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Chambers, Ephraim, 1680 (ca.)-1740 / Cyclopædia, or, An universal dictionary of arts and sciences : containing the definitions of the terms, and accounts of the things signify'd thereby, in the several arts, both liberal and mechanical, and the several sciences, human and divine : the figures, kinds, properties, productions, preparations, and uses, of things natural and artificial : the rise, progress, and state of things ecclesiastical, civil, military, and commercial : with the several systems, sects, opinions, &c : among philosophers, divines, mathematicians, physicians, antiquaries, criticks, &c : the whole intended as a course of antient and modern learning
(1728)

Analecta - antimony,   pp. 83-109 PDF (20.2 MB)


Page 84


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ANALYTIC, AIAtYYTICAL, fomething that belongs to,
,r partakes of the Nature of Analy/is. See ANALYSIS.
Thus, we fay, an Analytical Demonflration; Analytical
inquiry; AnabDctical Table, or Scheme 5 Analytic Method,
fèc. See METH1IOD.
The Analytic Method flands oppofed to the Syntbetic.-
t As in Mathematicks, fays Sir 1. Newton, fo in Natural
Philofophy, the Inveiligation of difficult Things by the
A4alytic Method, ought to precede the Method of Coin-
'pofition. This Aalyfis confifis in making Experiments,
£ and Obfervations, and in drawing general Conclufions
' therefrom by Inducaion, and admitting of no Objeclions
againfl the Conclufions, but fuch as are drawn from Expe-
' rimnents and other certain Truths. And tho the arguing
' from Experiments and Obfervations by Indukleion, be no
Demonftration of general Conclufions; yet it is the bell
way of arguing which the Nature of the Things admits of;
and may be eileem'd fo much the fironger, as the Induc-
' tion is more general. And if no Exception occur from
' Phxnomena, the Conclufion may be pronounced generally.
' By this way of Aaalyfis, we may proceed from Compounds
' to Ingredients ; and from Motions to the Forces producing
' them; and in general, from Effeas to their Caufes, and
' from particular Caufes to more general ones, till the Argu-
ment end in the moil general.-This is the Analytic
' Method.
' The Synthetic confifis in afruming the Caufes discovered,
and eflablifhed as Principles; and by them explaining the
Phatnomena proceeding from them, and proving the Ex-
' planations.' See SYNYTHESIS.
ANALYTICS, ANALYTICA, the Doarine, and Ufe of
Analyfes. I See ANALYSIS.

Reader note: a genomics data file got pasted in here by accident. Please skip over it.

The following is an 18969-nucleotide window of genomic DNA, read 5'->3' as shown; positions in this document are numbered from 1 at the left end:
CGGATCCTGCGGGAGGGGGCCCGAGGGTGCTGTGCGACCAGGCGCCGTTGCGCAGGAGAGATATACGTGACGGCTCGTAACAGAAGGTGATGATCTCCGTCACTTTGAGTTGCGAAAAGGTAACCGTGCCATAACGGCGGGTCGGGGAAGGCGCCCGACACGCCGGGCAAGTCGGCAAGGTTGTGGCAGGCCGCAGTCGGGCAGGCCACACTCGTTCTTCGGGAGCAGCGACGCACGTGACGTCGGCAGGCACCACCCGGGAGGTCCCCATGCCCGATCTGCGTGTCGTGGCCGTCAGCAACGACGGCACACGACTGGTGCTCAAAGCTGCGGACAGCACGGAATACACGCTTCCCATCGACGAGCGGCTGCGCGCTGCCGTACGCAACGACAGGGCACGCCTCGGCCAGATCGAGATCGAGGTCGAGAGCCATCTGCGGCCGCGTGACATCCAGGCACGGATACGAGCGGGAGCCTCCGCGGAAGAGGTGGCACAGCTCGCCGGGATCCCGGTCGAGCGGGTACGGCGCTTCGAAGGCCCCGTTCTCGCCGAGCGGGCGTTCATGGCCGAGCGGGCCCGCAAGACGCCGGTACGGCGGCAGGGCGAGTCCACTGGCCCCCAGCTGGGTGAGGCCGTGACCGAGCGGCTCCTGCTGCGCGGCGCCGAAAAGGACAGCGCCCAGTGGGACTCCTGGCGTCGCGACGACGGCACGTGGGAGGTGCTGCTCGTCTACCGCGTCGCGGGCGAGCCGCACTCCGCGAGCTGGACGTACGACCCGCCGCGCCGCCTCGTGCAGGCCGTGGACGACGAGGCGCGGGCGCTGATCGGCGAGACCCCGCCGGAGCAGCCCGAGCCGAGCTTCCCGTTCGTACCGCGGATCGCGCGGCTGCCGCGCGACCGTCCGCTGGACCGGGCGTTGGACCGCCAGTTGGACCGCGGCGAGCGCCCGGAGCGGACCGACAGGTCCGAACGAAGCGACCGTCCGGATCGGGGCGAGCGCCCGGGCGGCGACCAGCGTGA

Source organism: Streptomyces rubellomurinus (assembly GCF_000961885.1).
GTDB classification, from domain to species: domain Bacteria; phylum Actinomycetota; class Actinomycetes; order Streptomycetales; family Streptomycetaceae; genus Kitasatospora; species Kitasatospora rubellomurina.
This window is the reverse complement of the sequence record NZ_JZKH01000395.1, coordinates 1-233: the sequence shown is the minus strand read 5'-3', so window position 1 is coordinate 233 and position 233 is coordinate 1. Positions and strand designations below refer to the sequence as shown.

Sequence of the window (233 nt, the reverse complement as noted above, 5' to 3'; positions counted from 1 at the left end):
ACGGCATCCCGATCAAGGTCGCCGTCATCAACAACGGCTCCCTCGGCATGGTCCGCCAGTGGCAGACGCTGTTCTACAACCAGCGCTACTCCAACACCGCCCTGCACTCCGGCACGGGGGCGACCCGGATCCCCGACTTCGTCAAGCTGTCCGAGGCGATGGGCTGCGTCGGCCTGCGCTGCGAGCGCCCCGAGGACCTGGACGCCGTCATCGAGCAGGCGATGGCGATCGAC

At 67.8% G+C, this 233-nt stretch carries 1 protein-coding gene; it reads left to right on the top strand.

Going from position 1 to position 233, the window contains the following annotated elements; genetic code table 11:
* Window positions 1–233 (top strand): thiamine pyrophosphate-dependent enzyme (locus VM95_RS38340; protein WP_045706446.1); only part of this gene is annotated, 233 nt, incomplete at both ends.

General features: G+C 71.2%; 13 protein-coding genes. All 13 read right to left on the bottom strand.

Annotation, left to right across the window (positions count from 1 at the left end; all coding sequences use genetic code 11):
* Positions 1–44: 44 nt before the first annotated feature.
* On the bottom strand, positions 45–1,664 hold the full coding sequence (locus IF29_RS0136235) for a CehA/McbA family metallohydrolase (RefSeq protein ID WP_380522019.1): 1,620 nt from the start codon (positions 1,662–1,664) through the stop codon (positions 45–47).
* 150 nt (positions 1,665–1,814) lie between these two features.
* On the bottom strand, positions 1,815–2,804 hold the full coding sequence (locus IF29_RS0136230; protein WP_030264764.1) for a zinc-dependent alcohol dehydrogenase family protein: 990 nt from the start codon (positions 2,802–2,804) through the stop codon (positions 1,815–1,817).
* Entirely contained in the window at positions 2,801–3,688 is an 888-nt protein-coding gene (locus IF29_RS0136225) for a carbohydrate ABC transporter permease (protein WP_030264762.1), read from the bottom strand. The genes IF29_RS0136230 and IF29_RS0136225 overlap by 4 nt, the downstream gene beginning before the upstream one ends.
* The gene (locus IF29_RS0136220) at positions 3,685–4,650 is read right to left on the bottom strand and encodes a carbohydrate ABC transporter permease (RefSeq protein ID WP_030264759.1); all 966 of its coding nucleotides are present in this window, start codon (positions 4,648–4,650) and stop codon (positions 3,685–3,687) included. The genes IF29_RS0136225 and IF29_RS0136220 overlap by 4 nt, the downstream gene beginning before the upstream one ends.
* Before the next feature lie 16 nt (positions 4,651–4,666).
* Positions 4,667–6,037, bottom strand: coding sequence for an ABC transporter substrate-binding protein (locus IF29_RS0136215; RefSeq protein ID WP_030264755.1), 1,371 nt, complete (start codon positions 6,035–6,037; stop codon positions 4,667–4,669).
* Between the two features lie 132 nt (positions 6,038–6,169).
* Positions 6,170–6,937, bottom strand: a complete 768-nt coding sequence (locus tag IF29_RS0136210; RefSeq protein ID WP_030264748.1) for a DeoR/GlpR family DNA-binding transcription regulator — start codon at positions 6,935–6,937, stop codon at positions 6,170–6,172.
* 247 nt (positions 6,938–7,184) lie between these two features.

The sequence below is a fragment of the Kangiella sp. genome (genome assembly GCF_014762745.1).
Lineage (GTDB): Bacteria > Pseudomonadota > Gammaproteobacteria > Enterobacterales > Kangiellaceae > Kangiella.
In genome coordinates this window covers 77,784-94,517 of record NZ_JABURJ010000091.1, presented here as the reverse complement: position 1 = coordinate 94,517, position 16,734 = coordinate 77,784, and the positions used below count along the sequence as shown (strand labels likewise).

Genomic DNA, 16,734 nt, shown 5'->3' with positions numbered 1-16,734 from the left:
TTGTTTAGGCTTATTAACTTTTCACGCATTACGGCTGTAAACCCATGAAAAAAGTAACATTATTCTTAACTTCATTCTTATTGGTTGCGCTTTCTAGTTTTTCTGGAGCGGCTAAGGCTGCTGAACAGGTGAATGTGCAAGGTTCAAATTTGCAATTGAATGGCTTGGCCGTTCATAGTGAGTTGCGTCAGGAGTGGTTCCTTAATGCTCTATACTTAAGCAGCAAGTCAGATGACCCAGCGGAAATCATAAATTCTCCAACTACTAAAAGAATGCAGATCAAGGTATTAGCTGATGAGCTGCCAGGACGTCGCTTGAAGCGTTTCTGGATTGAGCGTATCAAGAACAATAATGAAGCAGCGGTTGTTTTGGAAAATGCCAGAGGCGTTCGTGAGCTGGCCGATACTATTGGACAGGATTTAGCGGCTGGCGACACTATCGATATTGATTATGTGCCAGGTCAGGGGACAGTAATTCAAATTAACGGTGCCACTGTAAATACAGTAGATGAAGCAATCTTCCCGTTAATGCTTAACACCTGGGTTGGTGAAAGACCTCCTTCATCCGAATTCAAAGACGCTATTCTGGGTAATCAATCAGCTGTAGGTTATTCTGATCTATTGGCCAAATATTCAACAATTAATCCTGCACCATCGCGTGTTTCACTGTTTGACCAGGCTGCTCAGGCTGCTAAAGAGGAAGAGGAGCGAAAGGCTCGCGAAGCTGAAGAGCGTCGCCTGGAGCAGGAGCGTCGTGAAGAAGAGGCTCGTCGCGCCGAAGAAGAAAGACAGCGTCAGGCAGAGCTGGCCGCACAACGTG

The great Advantage of the prefent Mathematicks above
the antient, is chiefly in Point of Awalyticks.
The Authors on the antient Analyticks, are enumerated
by Pappus, in the Preface to his 7th Book of Mathematical
Colleaions; being, Euclid, in his Data, and Porifmata;
A~pollowius, de Scaiizne Rationzs; Aptolloifius, in his Conicks,
Inclinations, and 7adizons ; Arinf/us, dc Locis Solidis, and
Eratcfihenes, de wedlis proportionalibus. But the antient
Anzal3yticks were very different from the modern.
To the modern Analyticks, principally, belong Algebra;
the Hiflory of which, with the fevcral Authors thereon, fee
under the Article ALGEBRA.
The chief Writers upon the A4nalyfs of Infinites, are its
Inventors, Sir faac NTewton, in his Analyfis per 2tantita-
turm Series, Fluxiones L Difforentias, cum enurneratione
Linearum 3ii ordinis; and de Quadratura Curvarum: and
M. leibnitz, in AFI. Eruditor. An. 1684: The Marquis de
l'fopital, in his Analyfe des Infiniment petites, 1696:
Carre, in his Methode pour la zefure des Surfaces, la di-
wenf/on des Solides, &c. par I' application dii calcul integral,
17Co : G. Mlanfredius, in a pofihumous Piece, de Confi ruc-
tione Equationurn differentiali urn primi grades, 1707:
Nich. Mercator, in Lsgarithmotechmia, i668 5 Cbeyne, in
Alethodo f7mxionurn inveifa, 1 703; Craig, in Methodo figfi-
raruim lincis reals & curvis comprehenfafruvm  Qadraturas
d.terminaandi, i685 ; and de guadraturis figurarum curvi-
linearum U  locis, &C. i693 : Dav. Gregory, in Exercita-
tione Geometrica de dirneafione fgurartim, 1684 ; and Niu.
entiit, in Con.f/derationibus circa Analyfeos ad quantitates
infinitL parvas applicatoe, principia, I 69 5.--The Sum of
what is found in l'Hopital, Carre, LCheyne, Gregory, and
Craig ; is colleced into one Volume, and very well explain'd
by C. Hayes, under the Title of, A  1reatife of .Fluxions,
&t. 1704.
ANALYTICIx, in Logick, is a Part of that Science, teach-
ing to decline and confirue Reafon, as Grammar doth
Words.
ANAMORPHOSIS, in Perfpeaive and Painting, a mon-
ft ronus Projeftion ; or a Reprefentation of fome Image, ei-
ther on a plane or curve Surface, deformed ; which at a cer-
tain diflance fhall appear regular, and in proportion. See
VPROJECTION.
The Word is Greek; compounded of area, and pofpo,
formatio, of tLo,,;, form.
To make an naamorphojfis, or monftrous Projcrtion on a
Plane. --Draw the Square A B C D, (Tab. Perfpetive,
Fig. i8.) of a bignefs at pleafure, and Subdivide it into a
Number of Areolas, or lefter Squares.-In this Square, or
Reticle, called the Crat'cular Prototype, let the Image to
be diflorted be drawn.-Then draw the Line a b ==AB ;
and divide it into the fame Number of equal Parts, as the
Side of the Prototype A B; and in E, the middle thereof,